Nga Kura Mihinare

1473016_10151761615125264_2002702212_nHukarere Girl’s College recently held their prize giving and end of year karakia at Waiapu Cathedral. Rev Christopher Huriwai traveled to Napier to be part of it and shares his thoughts on the future of the kura.

There aren’t many things that I would make a solo five hour round-trip for, but the end of year service and prize giving for Hukarere is one of them.

Hukarere is the only Maori Anglican boarding school for girls in the world. It is a taonga, it is history, it is whakapapa.

Despite a less than certain future and at times troubled past, Hukarere has continued to offer not only education, but also spiritual sustenance to generations of young Maori women.

Opened in 1875, Hukarere has established itself as an integral part of not only the future of the Maori Church, but the future of Aotearoa generally.

But why bother taking the long and lonely drive to their prize giving? The answer is simple, tautoko. For too long the church has had somewhat of a passive relationship with both Te Aute and Hukarere, the time has come for change, intentional change.

It isn’t enough to employ a chaplain and think we can then tick the box and be done with it. These schools need on the ground tautoko, affirmation and relationship.

Te Pihopa o Aotearoa is leading this new phase of relationship with both Te Aute and Hukarere. Under his leadership intentional, long-term relationships are being established. These are relationships not only with the institution, but with the students, relationships that will last long after they graduate.

In a time where things spiritual are relegated to something you only do on Sundays it is more important than ever to ensure that our young Maori men and women are imbued with a sense of spirituality that doesn’t turn itself off and on depending on the situation, but one that equips them for life. A spirituality that empowers their Maori-ness and affirms their identity. Hukarere is in a unique position to be able to not only do that, but to also lead the way.

History and tradition are an extremely important part of the heritage and character of Hukarere, but we must acknowledge that those things are somewhat limited in what they can offer to the ongoing success, life and future of the school. We certainly can’t ignore Hukarere’s history, but we mustn’t dwell there, and we certainly can’t afford to build the future of the Hukarere upon nostalgia alone.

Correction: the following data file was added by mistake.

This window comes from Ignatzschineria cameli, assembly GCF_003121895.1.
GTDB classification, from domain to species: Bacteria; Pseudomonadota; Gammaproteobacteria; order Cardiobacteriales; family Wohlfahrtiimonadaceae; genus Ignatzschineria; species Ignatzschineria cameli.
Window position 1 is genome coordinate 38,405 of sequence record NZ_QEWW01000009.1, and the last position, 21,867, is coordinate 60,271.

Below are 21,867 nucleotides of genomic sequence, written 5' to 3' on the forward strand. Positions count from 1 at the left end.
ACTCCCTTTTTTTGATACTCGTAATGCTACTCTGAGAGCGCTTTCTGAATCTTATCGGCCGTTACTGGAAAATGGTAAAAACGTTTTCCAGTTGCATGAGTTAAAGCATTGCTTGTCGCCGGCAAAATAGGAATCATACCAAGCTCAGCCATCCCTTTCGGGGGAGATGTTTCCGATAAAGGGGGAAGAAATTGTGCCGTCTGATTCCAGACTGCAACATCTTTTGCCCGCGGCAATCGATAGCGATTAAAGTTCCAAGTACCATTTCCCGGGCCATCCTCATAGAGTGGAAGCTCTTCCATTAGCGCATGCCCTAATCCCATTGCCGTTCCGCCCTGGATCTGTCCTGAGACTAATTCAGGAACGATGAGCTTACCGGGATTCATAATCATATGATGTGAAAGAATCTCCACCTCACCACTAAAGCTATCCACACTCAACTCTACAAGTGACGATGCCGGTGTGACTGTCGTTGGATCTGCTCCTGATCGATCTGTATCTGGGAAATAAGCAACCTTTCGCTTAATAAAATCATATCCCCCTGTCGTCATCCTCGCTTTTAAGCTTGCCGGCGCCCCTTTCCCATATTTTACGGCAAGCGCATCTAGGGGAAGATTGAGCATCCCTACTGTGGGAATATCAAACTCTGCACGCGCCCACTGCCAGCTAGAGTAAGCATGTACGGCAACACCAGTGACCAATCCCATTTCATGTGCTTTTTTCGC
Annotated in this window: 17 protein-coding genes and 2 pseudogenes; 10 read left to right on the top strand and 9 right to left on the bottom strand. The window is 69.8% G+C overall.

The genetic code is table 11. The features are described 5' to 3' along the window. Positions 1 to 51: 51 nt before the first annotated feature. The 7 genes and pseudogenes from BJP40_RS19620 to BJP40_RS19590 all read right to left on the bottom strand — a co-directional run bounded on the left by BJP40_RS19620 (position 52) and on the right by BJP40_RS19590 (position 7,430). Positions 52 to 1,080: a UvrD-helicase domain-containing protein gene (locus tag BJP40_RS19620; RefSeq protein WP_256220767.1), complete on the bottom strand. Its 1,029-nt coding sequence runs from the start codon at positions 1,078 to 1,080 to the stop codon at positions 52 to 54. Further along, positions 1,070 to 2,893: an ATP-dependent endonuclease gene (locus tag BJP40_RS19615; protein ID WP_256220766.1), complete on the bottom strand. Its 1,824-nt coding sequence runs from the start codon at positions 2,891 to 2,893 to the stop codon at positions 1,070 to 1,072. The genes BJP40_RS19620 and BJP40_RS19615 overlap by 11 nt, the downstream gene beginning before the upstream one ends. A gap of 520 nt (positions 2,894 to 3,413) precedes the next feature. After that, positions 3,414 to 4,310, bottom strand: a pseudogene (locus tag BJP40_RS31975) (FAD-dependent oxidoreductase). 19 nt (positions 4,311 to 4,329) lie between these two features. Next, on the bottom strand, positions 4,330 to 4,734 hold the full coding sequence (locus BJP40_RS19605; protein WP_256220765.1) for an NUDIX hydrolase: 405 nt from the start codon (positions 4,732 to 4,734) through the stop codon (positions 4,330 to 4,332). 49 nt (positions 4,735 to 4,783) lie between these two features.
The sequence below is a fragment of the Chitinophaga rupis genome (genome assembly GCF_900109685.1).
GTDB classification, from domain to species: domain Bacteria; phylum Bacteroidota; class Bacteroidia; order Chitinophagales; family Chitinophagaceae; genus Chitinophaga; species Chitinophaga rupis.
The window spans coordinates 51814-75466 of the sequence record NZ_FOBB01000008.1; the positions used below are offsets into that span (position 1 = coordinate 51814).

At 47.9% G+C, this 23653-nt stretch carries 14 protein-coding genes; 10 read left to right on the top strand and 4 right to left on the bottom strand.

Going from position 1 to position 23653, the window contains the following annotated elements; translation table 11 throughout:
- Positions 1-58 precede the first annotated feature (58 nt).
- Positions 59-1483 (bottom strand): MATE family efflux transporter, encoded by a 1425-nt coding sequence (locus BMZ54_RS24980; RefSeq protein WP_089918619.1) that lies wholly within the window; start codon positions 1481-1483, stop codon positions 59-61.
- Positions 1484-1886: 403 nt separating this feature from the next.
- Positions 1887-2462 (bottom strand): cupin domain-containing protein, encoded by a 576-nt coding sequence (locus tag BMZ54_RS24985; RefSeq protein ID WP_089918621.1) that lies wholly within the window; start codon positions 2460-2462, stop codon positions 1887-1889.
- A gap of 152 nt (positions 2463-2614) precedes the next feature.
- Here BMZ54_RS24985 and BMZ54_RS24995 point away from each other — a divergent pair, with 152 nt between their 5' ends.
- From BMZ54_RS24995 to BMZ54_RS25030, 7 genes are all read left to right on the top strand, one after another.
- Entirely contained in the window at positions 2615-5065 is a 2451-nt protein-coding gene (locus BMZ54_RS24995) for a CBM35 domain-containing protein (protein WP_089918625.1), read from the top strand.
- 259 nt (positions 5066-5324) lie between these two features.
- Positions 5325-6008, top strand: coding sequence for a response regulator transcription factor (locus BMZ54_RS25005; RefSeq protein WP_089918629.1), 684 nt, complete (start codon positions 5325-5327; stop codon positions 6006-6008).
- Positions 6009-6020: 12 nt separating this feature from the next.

Hukarere, however cannot be left to reimagine its own future by itself, it needs the church just as much as the church needs it. In order to reinvigorate Hukarere, we need to reimagine Hukarere.

The church, the old girls, the staff and the students need to both commit to and be a part of the new vision for their school.

As a church, I hope we can commit anew to Hukarere. Our contribution to the school may be in a way never before seen or imagined, but perhaps that’s exactly what we need. Traditional chaplaincy will always have its place, but we live in a dynamic world, and the church should be just as dynamic in its relationship to Hukarere.

Te Hahi Mihinare have and do claim among our numbers some of the best composers and song writers in Maoridom, so why not offer Mihinare Kapahaka at Hukarere? We also have numerous minita and laypeople who are native speakers of Te Reo, so why not offer to expose the students of Hukarere to these living taonga. We have a chaplain at Hukarere, but that doesn’t mean we cannot tautoko and supplement the work of the chaplain with a comprehensive pastoral care programme at the school.

Te Aute and Hukarere are in a time of transition and change. They have both received new principals this year and they are both going to benefit from a sizable monetary commitment from the St Johns College Trust Board. If there was ever a time to reimagine, rethink and recommit to the schools, that time is now, the students deserve it, our whakapono requires it, and our whakapapa demands it.

Kia u ki te pai, kia u ki te Pihopatanga.

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Te Pihopa o Aotearoa Kauwhau 2013


Te Kauwhau a Te Pīhopa o Aotearoa


He Mihi

He panui tēnei nā te Pukapuka ō Ihaia, te rima tekau mā tahi ō ngā ūpoko, ka tīmata ki te Tuatahi o ngā rārangi: 

“Whakarongo ki ahau, e koutou e whai nā i te tika, e rapu nā i a Ihowa;


Tītiro ki te kōhatu i hāua mai ai koutou,

ki te poka i te rua i keria mai ai koutou.


Tītiro ki a Āperahama, ki tō koutou matua,

ki a Hera hoki i whānau ai koutou:


He kotahi hoki ia, karangatia ana ia e ahau,

manaakitia ana, whakanuia ana.”


Ihaia 51:1-2


Nō reira, e koutou e whai nā i te tika, e rapu nā i a Ihowa: Whakarongo ki ngā kupu a te karaipiture nei me ōna māramatanga katoa ki a tātou.

Tītiro ki te kōhatu i hāua mai ai tātou, arā ko te whakapono a ō tātou tipuna ki a Ihu Karaiti.

Tītiro ki te poka i te rua i keria mai ai tātou, arā ko te tīmatanga me te ānga mua mō Te Haahi Mihingare puta noa ki te ao Māori.

Tihei Taruke!


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Opinion: Te Runanganui 2013


The Upside

The Whanaungatanga

It is always a great experience to catch up with others from across Aotearoa and this is one of the few chances to do that. It reaffirms the deep connections across the Haahi and the depth of our people on the ground. It’s also great to meet new people, and this year the new arrivals from our Australian faith communities were particularly exciting.

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Opinion: Christopher Huriwai


I have said it once and I will say it again, Maori are a spiritual people, it isn’t something we can take or leave, it is vital to our very being. Of course, the question then is, why not traditional spirituality or Islam or Buddhism, what does this haahi have to offer?

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Video Interview: Cruz Karauti-Fox

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